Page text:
Vol. 11, #13.2 – January 9th, 2019 – ALLAN GOLD’S BLOG
Eighth blog (extra) post of series on Elder Law for seniors and their families, particularly spouses, adult children, caregivers, etc..
TODAY’S TOPIC: “Elder Abuse Behavior-Celebrity Examples: “It can happen to the rich and famous; and it can happen to the rest of us, even in the best of families!*”
Now that you have an idea what elder abuse means in theory, it might surprise you to know that some people think that it’s not much of a problem. Of course, they’re wrong. To these people, I say: “Yes, Virginia, elder abuse can be very problematic.” Indeed, elder abuse behavior can be hugely hurtful and also give rise to severe legal troubles. To prove my point, hereinafter are several big name cases that hit the headlines in the United States.
B. Groucho Marx
In the 1930s, Groucho Marx was an American comedian, writer, and actor. He was part of the vaudeville act known as the “Marx Brothers”, whose comedy was later featured in motion pictures. In the fifties through to 1961, he was the host of the television quiz show “You Bet Your Life”. In his later years, he was a frequent guest on television talk shows. He died in 1977 at age of 86. His net worth was then about $12 million.
However, his well-being was on the line when he in effect, bet his life by getting involved with a certain Erin Fleming, a former showgirl, who became his companion during the six years before his death. This led to court proceedings wherein it was alleged that while she was with Marx, she cheated and abused him. Indeed, she was “accused by the Bank of America, executor of Marx’s estate, of taking $400,000 from the estate by deceit.” One issue was the firing of Arthur Tucker, Marx’s accountant-business manager. According to Miss Fleming, she said that she did so, “because his combative relationship with Marx was causing the feeble actor stress.” And it was to “end years of arguing between the two.” However, Attorney J. Brin Schulman, the Bank of America attorney, read from a letter Tucker wrote to Marx in 1974, describing his firing as ‘the saddest day of my life.” There is something wrong,’ Tucker said in the letter, ‘and I can assure you there’s nothing wrong in this office.’ Indeed, “Schulman implied after reading Tucker’s letter that Miss Fleming fired Tucker to gain control of Marx’s finances.” The legal battle against Erin Fleming to wrest back control was eventually successful. Marx’s son, Arthur and his sisters were awarded the bulk of the estate, and Erin Fleming was ordered to repay $472,000. (Source: https://en.wikipedia.org/wiki/Groucho_Marx#cite_note-44 ; Los Angeles Times, April 15, 2011, Obituary of Arthur Marx; https://www.upi.com/Archives/1983/02/01/Erin-Fleming-accused-of-cheating-and-abusing-Groucho-Marx/2464412923600/ )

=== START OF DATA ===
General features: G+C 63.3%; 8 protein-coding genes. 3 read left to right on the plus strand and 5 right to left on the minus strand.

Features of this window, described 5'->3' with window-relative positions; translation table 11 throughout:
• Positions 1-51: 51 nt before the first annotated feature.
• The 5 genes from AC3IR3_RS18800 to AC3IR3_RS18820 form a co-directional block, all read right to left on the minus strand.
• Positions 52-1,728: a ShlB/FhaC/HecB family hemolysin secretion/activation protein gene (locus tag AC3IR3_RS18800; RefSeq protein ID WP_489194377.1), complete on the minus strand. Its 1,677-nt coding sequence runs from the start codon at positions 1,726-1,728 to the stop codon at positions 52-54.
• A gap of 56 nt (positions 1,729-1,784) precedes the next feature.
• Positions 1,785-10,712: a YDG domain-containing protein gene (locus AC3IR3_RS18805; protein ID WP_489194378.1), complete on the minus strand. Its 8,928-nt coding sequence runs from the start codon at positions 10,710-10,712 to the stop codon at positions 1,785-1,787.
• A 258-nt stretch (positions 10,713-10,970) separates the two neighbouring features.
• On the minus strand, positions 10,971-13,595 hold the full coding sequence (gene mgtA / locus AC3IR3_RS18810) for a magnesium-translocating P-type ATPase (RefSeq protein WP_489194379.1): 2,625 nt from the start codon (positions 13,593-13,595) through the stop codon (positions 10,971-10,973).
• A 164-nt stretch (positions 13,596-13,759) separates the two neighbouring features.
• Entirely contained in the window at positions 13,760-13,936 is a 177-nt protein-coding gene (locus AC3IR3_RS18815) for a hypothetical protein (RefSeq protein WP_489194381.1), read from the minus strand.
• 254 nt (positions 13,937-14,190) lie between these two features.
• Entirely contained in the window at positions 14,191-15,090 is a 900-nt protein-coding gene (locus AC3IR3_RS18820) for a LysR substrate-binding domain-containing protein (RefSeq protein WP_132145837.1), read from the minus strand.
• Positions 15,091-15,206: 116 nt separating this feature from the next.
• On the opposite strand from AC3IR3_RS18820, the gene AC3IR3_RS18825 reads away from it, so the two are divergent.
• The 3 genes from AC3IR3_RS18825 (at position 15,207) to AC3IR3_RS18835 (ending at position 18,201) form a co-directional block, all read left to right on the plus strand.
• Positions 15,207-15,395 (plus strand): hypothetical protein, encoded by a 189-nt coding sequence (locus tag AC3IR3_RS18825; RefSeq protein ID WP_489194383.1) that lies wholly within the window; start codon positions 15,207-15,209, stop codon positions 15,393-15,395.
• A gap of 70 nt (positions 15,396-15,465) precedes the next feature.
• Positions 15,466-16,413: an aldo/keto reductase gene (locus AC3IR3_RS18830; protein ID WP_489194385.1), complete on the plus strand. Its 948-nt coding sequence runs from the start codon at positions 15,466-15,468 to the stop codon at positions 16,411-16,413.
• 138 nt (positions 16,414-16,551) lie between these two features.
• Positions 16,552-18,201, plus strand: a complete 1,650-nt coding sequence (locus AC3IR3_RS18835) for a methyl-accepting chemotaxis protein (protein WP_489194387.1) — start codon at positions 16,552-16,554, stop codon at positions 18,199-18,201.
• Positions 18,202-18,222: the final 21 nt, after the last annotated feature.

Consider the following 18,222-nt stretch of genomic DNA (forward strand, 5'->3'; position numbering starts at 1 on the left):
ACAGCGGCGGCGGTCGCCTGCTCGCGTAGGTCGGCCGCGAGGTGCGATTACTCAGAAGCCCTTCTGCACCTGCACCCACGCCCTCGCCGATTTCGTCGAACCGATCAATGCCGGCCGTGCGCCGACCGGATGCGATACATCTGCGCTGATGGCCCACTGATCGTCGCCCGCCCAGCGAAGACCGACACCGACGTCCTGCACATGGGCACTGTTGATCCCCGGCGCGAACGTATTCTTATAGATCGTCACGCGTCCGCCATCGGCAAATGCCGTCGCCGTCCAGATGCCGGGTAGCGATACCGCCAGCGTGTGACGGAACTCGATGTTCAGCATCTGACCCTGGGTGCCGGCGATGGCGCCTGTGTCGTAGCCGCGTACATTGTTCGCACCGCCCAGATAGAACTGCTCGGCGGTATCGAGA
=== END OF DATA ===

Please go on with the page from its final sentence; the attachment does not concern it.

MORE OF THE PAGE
C. Casey Kasem
Casey Kasem was an actor, voice talent on a cartoon show, disc jockey who Counts Down 70’s & 80’s Hits. He was also an announcer- host on the Jerry Lewis Telethon. On June 15, 2014, Kasem died at the age of 82 in Gig Harbor, Washington. His net worth was about 80 million dollars.
However, in later life, some people called Kasem, a victim of elder abuse. Indeed, he had an awful time of it in the year before he died. You see, there was a major dispute relative to his care. On one hand, there was his then wife, Jean Thompson and on the other, were his daughter Kerri Kasem and her sister (from a prior marriage). They insisted on visiting Kasem in the nursing home where he was then residing; but there was push back from Thompson. Finally, on getting access, they found him “doing fairly well and in good spirits, despite his confusion, memory loss, and trouble speaking.” But then Kasem went missing. And Thompson also failed to attend a court hearing about Kasem ‘s care. It turned out that Thompson had secretly had Kasem moved. Given her father’s unexplained whereabouts, Kerri was granted legal authority (through a conservatorship) to make his medical and other decisions. Needing to locate her father, Kerri Kasem reached out to authorities, and Kasem was ultimately found with friends in the State of Washington. Thompson’s bizarre explanation was that it was a “vacation”.